direct links to the websites of all the praised mattresses, but no direct links
to Casper.  The court understood Casper
to argue that Hales should be clearer about the influence money has on the
comfort of his sleep, but “as long as the consumer is told about the affiliation
and the financial reward that comes to Hales when a reader makes a purchase
after clicking Hales’s affiliate link, s/he is free to factor that into his/her
evaluation of the value of Hales’s reviews.” 
Parenthetically, the court noted that money might not even be
influencing Hales’s conclusions.
Separately, Casper alleged that Hales’s disclosures of his
affiliate marketing relationships were actionable because they failed to give
adequate notice about Hales’s financial interests. E.g., “If you use one of my
links and purchase a mattress or other product you should know that the respective
companies pay me a small referral fee. These referral bonuses help me continue
to create great content and pay for other expenses associated with the site.
Most of the products reviewed were given to me by the manufacturer. Visit my
full disclosures page for more information.”  The court found these disclosures to be “plain[]”
and present in several places on his site, “fully inform[ing]” consumers about
the payment.  “[E]ven if Hales’s
disclosures are somehow inadequate, a failure to disclose, by itself, is not
actionable under the Lanham Act.”  An
actionable omission only exists if it renders separate affirmative statements
of fact false or misleading.  The
allegedly inadequate disclosures were not separate statements of fact.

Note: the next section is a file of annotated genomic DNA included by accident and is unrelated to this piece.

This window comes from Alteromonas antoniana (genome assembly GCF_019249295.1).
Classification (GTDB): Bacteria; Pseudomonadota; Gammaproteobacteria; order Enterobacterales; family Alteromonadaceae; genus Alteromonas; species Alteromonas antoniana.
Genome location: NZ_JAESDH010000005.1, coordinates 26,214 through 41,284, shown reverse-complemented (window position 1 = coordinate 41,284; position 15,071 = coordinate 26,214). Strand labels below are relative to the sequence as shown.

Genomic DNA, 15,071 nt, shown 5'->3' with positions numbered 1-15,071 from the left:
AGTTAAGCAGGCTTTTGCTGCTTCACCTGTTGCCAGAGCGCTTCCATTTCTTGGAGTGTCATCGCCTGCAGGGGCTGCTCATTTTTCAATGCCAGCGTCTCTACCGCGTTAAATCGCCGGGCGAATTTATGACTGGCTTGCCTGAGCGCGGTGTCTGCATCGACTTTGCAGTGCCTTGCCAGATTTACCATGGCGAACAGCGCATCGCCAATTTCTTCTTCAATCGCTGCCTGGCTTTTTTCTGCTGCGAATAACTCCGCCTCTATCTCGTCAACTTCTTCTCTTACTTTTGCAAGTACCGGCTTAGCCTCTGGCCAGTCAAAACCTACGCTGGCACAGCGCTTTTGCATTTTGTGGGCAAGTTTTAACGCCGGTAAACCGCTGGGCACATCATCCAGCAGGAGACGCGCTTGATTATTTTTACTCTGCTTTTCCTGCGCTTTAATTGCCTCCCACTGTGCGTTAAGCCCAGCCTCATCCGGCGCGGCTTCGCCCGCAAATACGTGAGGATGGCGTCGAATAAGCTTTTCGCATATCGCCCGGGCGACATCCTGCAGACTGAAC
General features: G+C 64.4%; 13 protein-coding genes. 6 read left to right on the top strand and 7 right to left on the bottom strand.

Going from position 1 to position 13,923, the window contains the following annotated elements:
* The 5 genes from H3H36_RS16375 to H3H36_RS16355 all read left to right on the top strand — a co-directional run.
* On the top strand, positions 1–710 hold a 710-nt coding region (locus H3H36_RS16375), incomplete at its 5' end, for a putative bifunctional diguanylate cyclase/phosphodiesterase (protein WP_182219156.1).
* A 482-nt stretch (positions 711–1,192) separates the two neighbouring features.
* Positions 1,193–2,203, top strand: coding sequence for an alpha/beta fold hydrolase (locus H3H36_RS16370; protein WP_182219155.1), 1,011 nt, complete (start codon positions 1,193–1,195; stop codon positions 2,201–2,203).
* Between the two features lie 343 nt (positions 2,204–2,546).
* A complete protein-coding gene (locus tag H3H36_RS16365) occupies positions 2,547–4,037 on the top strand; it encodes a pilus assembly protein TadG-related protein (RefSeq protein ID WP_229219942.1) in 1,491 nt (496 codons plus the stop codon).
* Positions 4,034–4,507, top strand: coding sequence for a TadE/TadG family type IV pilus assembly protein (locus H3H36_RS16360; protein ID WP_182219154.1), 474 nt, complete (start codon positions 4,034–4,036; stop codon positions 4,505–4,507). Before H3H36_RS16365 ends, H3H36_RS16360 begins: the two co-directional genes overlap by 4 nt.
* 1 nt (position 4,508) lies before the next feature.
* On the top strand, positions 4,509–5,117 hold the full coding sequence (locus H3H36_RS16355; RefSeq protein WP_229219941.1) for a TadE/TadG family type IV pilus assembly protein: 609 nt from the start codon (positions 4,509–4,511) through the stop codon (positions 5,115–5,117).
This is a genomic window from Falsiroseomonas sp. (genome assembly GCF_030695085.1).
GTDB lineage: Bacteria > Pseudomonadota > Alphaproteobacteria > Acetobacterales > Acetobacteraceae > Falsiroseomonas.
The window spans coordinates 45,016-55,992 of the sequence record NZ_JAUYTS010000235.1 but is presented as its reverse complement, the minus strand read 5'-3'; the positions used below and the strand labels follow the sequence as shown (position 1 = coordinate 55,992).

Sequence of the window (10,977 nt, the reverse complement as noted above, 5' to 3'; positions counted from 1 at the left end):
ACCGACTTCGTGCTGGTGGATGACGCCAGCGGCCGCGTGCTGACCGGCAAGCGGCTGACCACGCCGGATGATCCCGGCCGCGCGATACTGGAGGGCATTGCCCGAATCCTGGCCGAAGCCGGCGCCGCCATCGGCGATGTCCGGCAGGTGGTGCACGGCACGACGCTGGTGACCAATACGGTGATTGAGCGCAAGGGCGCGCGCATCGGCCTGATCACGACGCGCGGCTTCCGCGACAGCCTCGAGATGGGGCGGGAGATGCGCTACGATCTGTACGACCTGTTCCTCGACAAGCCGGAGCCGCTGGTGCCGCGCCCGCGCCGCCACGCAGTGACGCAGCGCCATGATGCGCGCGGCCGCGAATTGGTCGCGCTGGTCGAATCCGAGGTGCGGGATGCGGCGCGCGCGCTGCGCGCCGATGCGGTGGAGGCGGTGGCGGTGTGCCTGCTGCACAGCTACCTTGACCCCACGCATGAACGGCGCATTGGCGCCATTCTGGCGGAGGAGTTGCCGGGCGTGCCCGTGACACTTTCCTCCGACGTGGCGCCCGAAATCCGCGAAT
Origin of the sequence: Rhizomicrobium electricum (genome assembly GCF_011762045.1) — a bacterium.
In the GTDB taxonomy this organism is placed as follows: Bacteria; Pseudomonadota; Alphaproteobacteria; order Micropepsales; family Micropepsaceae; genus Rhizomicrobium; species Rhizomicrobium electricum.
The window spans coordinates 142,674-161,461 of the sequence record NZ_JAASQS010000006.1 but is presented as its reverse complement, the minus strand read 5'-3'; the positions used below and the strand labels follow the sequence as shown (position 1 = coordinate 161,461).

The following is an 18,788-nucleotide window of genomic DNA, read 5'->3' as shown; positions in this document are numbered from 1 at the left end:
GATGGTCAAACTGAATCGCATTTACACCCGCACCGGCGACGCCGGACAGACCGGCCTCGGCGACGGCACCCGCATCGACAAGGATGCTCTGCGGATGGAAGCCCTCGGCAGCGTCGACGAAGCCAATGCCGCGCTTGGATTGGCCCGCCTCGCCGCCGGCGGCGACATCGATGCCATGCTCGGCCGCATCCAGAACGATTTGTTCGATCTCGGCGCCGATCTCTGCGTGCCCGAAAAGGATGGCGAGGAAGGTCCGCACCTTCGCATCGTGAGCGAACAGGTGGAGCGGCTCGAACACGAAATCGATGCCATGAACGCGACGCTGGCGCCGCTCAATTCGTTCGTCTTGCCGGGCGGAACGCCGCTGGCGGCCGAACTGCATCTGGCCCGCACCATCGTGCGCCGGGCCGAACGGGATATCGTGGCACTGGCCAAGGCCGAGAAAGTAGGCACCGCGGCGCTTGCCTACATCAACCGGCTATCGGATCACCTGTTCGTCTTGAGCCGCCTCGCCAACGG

Casper also alleged that the disclosures contained false statements
about the impact of Hales’s marketing relationships on his mattress reviews. The
court found these statements potentially false: “No review or content is
written, directed, or otherwise influenced by any manufacturer or sleep
company”; “No review or content is paid for by any manufacturer or sleep
company”; “No member of Sleepopolis is employed by any mattress or sleep
company”; and “Sleepopolis does not have any paid advertisements. Any links,
images, or promo codes you find on-site are there because they provide great
value for my readers.”  
By contrast, “All reviews you find on Sleepopolis are
genuine, honest, and based on my personal views of the product,” “All content
on Sleepopolis is 100% my own opinions and thoughts,” and “All companies pay
Sleepopolis nearly the same amount per referral and no company receives
preferential treatment because of these referrals” didn’t contain actionable
factual claims.  The first two statements
weren’t necessarily false or misleading, even assuming the content is
influenced by Hales’s commercial relationships. “The fact that Hales receives a
kickback does not make his thoughts any less his own.”  The final statement wasn’t literally false
because it didn’t say that Casper was one of the affiliates, and there was no
allegation that Sleepopolis linked to Casper’s website.  Anyway, Casper failed to plead plausibly that
this statement caused it injury: even if consumers believed that there was an
affiliate relationship, Casper didn’t explain how that damaged Casper’s
reputation or took away its business. Instead, Casper was complaining about the
bad reviews, but those reviews weren’t actionable.
NY General Business Law § 349: For the reasons given in Casper
Sleep, Inc. v. Mitcham, linked above, Casper’s claims based on affirmative acts
and omissions survived. “Casper also alleges injury and plausibly links Hales’s
deceptive or misleading acts to this injury: when Casper had an affiliate
marketing relationship with Hales, Hales gave Casper positive reviews, and when
Casper terminated the relationship, Hales gave Casper poor reviews.”

from Blogger